Mountain Hardwear Fluid Race Vest

Are you a bottle or a pack person? Check out any trail race and you’re bound to see runners neatly divided into these two categories, and as hydration packs become more lightweight and innovative, bottle users can no longer use the excuse that packs are bulky and hindersome. The dawn of the race vest has brought lightweight, barely noticeable, pack options with a variety of storage mechanisms. Seen with increasing regularity on the trails is the, gasp, pack and bottle combo! While other hydration packs have received more press and big marketing pushes, the Mountain Hardwear Fluid Race Vest ($60) has snuck mostly under the radar. Not to be confused with the more recently released Fluid Race Pack which has additional storage, the Fluid Race Vest is a lightweight, no frills, affordable pack, which at first glance is even underwhelming.

Over the past five months I’ve had the opportunity to take this pack on outings between two and seven hours, always managing to cram more than enough unnecessary gear into its surprisingly expansive compartments.

Mountain Hardwear Fluid Race Vest - front

The front of the Mountain Hardwear Fluid Race Vest.

Shape, Construction, Fit

The Fluid Race Vest comes in two sizes small/ medium and medium/ large. The S/M size is meant to fit runners with chest-width measurements between 16-19 inches and the M/L size 18.5-22 inches (measuring straight across the chest). I received the S/M size for testing, and with an 18-inch torso my first impression was that this vest felt a little snug. I was underestimating the elasticity of the straps on the front of the vest as well as its ability to hug and conform to the torso. The fit of the Race Vest feels higher on the ribs than other hydration vests I’d worn and it took some getting used to. The function of this fit became immediately apparent while out on the trail as I experienced absolutely zero bounce with the vest fully loaded. More on that later.

Two very simple nylon cross straps equipped with elastic bands help dial in the fit of the Fluid Race Vest. Placement of these straps is adjustable on both sides, which with a bit of playing around, could net an even more dialed in fit. I feel that the stock positioning of these straps works great for me and I didn’t need too much adjusting.

Almost ninety percent of the Fluid Race Vest is made up of very lightweight breathable mesh which has now become the industry standard for most vests. However, Mountain Hardwear kept weight down by using an even thinner stretch mesh to create pockets, and this may be the stretchiest mesh I’ve seen. What first seems like very little cargo capacity becomes exponentially larger when stretched a bit, and the mesh never seems to lose elasticity even after a machine wash.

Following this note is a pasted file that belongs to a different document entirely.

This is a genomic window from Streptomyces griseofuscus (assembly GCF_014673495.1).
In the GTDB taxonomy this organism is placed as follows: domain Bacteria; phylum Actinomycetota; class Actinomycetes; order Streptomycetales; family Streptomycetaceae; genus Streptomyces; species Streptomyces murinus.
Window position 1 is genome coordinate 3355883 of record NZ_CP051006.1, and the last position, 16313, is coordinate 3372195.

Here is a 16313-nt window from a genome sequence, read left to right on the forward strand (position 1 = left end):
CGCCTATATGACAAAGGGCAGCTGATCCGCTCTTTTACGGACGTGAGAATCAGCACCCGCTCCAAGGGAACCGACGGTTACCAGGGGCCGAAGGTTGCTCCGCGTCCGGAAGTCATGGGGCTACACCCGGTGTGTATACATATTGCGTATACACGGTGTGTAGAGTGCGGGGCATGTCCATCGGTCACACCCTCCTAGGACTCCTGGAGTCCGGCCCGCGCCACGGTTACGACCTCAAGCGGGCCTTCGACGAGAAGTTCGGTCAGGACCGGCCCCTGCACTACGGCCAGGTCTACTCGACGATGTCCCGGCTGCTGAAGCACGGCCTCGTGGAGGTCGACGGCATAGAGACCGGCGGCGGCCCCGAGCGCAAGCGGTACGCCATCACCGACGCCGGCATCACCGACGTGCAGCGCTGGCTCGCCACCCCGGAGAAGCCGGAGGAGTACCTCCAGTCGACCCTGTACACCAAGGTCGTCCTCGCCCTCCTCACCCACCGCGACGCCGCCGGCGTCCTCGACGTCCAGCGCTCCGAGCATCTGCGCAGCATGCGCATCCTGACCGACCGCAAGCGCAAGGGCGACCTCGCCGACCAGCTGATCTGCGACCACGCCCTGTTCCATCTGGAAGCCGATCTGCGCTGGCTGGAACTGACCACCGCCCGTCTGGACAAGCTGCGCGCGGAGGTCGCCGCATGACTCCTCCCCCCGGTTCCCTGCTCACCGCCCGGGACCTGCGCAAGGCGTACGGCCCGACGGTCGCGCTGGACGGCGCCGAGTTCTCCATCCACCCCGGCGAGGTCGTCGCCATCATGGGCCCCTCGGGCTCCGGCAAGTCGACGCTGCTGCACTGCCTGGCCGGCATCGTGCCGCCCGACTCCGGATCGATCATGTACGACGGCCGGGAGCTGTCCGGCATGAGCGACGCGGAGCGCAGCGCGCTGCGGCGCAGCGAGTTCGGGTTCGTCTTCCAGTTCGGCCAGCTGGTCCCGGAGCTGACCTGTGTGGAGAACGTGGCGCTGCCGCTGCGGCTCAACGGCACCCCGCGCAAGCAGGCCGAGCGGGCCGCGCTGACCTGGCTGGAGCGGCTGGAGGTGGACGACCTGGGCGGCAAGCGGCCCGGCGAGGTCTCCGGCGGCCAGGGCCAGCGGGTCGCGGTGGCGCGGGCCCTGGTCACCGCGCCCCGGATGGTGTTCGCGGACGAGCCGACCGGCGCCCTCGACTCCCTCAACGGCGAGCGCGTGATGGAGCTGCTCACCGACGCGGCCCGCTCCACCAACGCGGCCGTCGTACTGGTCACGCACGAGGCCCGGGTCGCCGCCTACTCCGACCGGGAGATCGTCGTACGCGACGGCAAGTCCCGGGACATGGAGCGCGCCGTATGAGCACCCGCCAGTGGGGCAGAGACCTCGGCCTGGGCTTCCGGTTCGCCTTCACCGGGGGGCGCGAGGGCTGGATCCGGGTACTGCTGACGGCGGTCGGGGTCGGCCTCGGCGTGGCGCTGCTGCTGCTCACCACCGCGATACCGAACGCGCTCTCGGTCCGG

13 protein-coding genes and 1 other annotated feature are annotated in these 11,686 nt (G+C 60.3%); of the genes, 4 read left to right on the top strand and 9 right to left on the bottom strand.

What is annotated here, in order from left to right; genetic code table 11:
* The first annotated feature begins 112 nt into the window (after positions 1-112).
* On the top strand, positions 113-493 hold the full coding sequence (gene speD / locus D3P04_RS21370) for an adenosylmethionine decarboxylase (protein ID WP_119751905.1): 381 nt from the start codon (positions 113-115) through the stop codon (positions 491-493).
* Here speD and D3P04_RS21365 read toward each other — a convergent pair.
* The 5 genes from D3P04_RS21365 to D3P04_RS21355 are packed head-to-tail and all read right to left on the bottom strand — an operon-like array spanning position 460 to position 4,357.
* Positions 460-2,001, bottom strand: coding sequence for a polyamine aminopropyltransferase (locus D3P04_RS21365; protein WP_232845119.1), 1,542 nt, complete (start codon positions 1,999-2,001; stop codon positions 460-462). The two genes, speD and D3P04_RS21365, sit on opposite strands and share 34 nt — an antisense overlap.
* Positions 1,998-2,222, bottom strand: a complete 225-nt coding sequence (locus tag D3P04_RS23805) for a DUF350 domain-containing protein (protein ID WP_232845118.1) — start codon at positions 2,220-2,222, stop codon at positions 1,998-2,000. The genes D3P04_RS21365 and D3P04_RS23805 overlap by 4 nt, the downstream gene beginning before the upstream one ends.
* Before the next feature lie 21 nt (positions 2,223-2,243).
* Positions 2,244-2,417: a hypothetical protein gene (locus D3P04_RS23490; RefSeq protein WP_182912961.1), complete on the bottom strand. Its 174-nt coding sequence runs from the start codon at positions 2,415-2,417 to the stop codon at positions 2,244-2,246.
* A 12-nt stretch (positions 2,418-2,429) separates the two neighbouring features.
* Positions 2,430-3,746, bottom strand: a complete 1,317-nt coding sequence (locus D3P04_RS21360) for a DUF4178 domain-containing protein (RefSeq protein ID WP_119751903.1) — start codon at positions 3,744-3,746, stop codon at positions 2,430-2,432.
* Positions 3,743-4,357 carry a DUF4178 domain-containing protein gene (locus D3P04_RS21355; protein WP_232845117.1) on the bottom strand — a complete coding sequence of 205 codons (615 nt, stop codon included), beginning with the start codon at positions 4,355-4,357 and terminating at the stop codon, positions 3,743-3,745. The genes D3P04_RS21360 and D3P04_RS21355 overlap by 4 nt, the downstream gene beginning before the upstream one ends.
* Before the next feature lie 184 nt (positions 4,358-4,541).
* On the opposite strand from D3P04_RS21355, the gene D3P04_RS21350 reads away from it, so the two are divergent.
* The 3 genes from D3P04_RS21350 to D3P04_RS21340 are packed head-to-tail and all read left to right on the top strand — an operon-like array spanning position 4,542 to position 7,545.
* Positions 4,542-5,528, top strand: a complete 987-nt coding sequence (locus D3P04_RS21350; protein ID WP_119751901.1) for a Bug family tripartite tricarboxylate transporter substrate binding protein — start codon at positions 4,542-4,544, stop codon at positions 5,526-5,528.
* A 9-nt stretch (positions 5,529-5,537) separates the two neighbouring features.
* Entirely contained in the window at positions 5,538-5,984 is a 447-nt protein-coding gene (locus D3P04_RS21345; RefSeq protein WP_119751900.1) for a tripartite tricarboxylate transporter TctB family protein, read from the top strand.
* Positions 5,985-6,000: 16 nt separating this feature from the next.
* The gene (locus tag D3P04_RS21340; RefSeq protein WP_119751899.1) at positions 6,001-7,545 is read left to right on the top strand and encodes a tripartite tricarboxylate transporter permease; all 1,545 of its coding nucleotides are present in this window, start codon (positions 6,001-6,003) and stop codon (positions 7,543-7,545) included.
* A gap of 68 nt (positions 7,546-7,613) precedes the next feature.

Cargo Storage

The back compartment of the vest features an external bungee that I’ve used to hold a lightweight shell, gloves, and a hat. This main compartment is simple and can hold a surprisingly large amount of gear. In inclement weather I’ve stashed a rain shell, headlamp, gloves, hat, and extra food in this back pouch without experiencing discomfort, and although there is no back padding, I’ve even carried an extra 20-ounce water bottle without any discomfort. This large compartment can also be used to carry a bladder, and guide straps are present on the front of the vest to keep the drinking hose from bouncing all over. While I’ve used larger bladders in this pack, it seems to perform best with a 1.5-liter/50-ounce bladder that produced the best overall comfort-to-carrying capacity ratio.

The front right side of the Fluid Race Vest has a large bungeed pocket down low that can be used to carry a bottle, even a 20-ounce bottle, or a variety of other gear. Because the pocket angles down, carrying a bottle does take a little getting used to, but I found myself leaning more and more to putting a soft flask in this compartment which seemed to take up less room and it also alleviated the annoying sloshing sound of carrying a bottle. Above this compartment is a small zippered pocket which can be used to carry pills, a few gels, or other small items (a credit card does not fit into this pocket).

The front left side of the vest features a large zippered compartment on the bottom that accommodated a smartphone or numerous gels. (I think I crammed eight in there once!) The pocket above this is a smaller with a velcro flap which also works well to store electrolytes, keys, and small items. No pockets on the vest are waterproof, which was my only disappointment on this vest.

Mountain Hardwear Fluid Race Vest - rear

Mountain Hardwear Fluid Race Vest from behind.

Overall Performance

With a price tag of $60 and an unloaded weight of 5.6 ounces, the Fluid Race Vest is the lightest and cheapest major-manufacturer race vest on the market. Given these stats I expected absolute minimalism, yet what I found was an incredibly versatile way to store the essentials which feels like part of my body while I’m running. When loaded with only gels, pills, and clothing, I experienced absolutely no bouncing, and with a 50-ounce bladder bouncing was very minimal. Most of the time I’ve worn the Fluid Race Vest, which is almost every long run in the past four months, I’ve forgotten that I had it on.

If you’re like me and belts feel uncomfortable to store your food or gear, a minimal pack like the Race Vest is the way to go. With a myriad of options for carrying a bladder, storing a bottle, or using soft flasks you can customize this vest to meet the needs of almost any distance.

[Note: The Mountain Hardwear Fluid Race Vest is normally available in the iRunFar Store.]

Tom Caughlan

is iRunFar's Minimalist Gear Editor. Tom’s passion for trail running and specialty running retail experience shine through in all of his highly technical reviews, which do range outside minimalist shoes.

There are 39 comments

  1. brandon